No one, at any rate no English writer, has written better aboutchildhood than Dickens. In spite of all the knowledge that hasaccumulated since, in spite of the fact that children are nowcomparatively sanely treated, no novelist has shown the same powerof entering into the child's point of view. I must have been aboutnine years old when I first read DAVID COPPERFIELD. The mentalatmosphere of the opening chapters was so immediately intelligibleto me that I vaguely imagined they had been written BY A CHILD. Andyet when one re-reads the book as an adult and sees the Murdstones,for instance, dwindle from gigantic figures of doom into semi-comicmonsters, these passages lose nothing. Dickens has been able tostand both inside and outside the child's mind, in such a way thatthe same scene can be wild burlesque or sinister reality, accordingto the age at which one reads it. Look, for instance, at the scenein which David Copperfield is unjustly suspected of eating themutton chops; or the scene in which Pip, in GREAT EXPECTATIONS,coming back from Miss Havisham's house and finding himselfcompletely unable to describe what he has seen, takes refuge in aseries of outrageous lies–which, of course, are eagerlybelieved. All the isolation of childhood is there. And howaccurately he has recorded the mechanisms of the child's mind, itsvisualizing tendency, its sensitiveness to certain kinds ofimpression. Pip relates how in his childhood his ideas about hisdead parents were derived from their tombstones:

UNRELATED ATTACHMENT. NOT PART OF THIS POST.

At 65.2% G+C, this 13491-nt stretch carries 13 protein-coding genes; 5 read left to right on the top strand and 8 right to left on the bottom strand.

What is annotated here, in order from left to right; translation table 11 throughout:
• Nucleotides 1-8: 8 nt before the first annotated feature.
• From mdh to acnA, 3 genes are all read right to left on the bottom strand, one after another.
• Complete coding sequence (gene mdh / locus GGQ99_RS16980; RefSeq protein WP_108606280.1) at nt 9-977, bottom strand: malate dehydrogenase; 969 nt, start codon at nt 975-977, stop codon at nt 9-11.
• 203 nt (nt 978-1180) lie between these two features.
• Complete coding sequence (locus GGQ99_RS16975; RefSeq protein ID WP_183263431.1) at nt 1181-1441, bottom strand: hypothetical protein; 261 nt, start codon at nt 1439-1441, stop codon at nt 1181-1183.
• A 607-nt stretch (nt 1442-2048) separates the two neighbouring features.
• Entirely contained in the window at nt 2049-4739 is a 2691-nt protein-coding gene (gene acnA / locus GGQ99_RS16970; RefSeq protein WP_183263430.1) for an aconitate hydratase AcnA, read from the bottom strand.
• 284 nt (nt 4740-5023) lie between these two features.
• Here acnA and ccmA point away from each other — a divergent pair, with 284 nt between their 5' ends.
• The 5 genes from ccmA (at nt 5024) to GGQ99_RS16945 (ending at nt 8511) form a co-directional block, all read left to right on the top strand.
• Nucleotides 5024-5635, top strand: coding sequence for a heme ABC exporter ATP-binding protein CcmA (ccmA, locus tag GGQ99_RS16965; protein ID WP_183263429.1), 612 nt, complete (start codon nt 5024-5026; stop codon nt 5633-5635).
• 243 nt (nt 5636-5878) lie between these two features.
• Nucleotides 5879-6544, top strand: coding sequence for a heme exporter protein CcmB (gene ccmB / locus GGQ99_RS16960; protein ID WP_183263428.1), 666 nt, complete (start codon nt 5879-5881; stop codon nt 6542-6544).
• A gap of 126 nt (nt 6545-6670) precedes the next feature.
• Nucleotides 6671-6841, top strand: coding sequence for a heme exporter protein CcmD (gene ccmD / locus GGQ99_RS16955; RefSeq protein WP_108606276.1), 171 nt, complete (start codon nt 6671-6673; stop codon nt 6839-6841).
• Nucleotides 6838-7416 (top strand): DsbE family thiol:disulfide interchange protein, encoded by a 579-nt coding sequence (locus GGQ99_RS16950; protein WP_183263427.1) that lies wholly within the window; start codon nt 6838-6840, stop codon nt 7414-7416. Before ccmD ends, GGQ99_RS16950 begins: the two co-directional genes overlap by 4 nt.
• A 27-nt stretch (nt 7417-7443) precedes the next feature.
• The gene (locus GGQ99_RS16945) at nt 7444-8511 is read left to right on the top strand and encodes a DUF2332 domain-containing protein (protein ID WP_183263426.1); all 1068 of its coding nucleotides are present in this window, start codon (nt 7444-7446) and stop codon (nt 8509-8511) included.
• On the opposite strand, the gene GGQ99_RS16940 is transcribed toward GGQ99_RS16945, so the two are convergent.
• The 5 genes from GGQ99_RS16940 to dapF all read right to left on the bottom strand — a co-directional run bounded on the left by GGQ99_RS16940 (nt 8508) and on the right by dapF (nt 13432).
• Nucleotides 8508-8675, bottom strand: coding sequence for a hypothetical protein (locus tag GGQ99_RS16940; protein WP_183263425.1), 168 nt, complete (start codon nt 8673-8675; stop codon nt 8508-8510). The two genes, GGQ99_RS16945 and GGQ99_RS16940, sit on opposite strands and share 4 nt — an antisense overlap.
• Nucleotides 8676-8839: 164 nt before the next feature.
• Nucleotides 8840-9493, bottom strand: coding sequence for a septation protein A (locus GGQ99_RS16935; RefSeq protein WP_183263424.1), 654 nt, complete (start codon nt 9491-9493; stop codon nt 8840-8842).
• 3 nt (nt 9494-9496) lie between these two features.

Stalin's Great Purges Essay, Research Paper Stalin?s Purges Soviet Terror Stalin?s great purges had a distressing significance during the 1930?s

Great Purge Essays and Research Papers | …

POLITICS–Any contemporary event, cult or activity whichhas comic possibilities (for example, 'free love', feminism,A.R.P., nudism) rapidly finds its way into the picture post cards,but their general atmosphere is extremely old-fashioned. Theimplied political outlook is a Radicalism appropriate to about theyear 1900. At normal times they are not only not patriotic, but goin for a mild guying of patriotism, with jokes about 'God save theKing', the Union Jack, etc. The European situation only began toreflect itself in them at some time in 1939, and first did sothrough the comic aspects of A.R.P. Even at this date few postcards mention the war except in A.R.P. jokes (fat woman stuck inthe mouth of Anderson shelter: wardens neglecting their duty whileyoung woman undresses at window she has forgotten to black out,etc., etc.) A few express anti-Hitler sentiments of a not veryvindictive kind. One, not McGill's, shows Hitler with the usualhypertrophied backside, bending down to pick a flower. Caption;'What would you do, chums?' This is about as high a flight ofpatriotism as any post card is likely to attain. Unlike thetwopenny weekly papers, comic post cards are not the product of anygreat monopoly company, and evidently they are not regarded ashaving any importance in forming public opinion. There is no signin them of any attempt to induce an outlook acceptable to theruling class.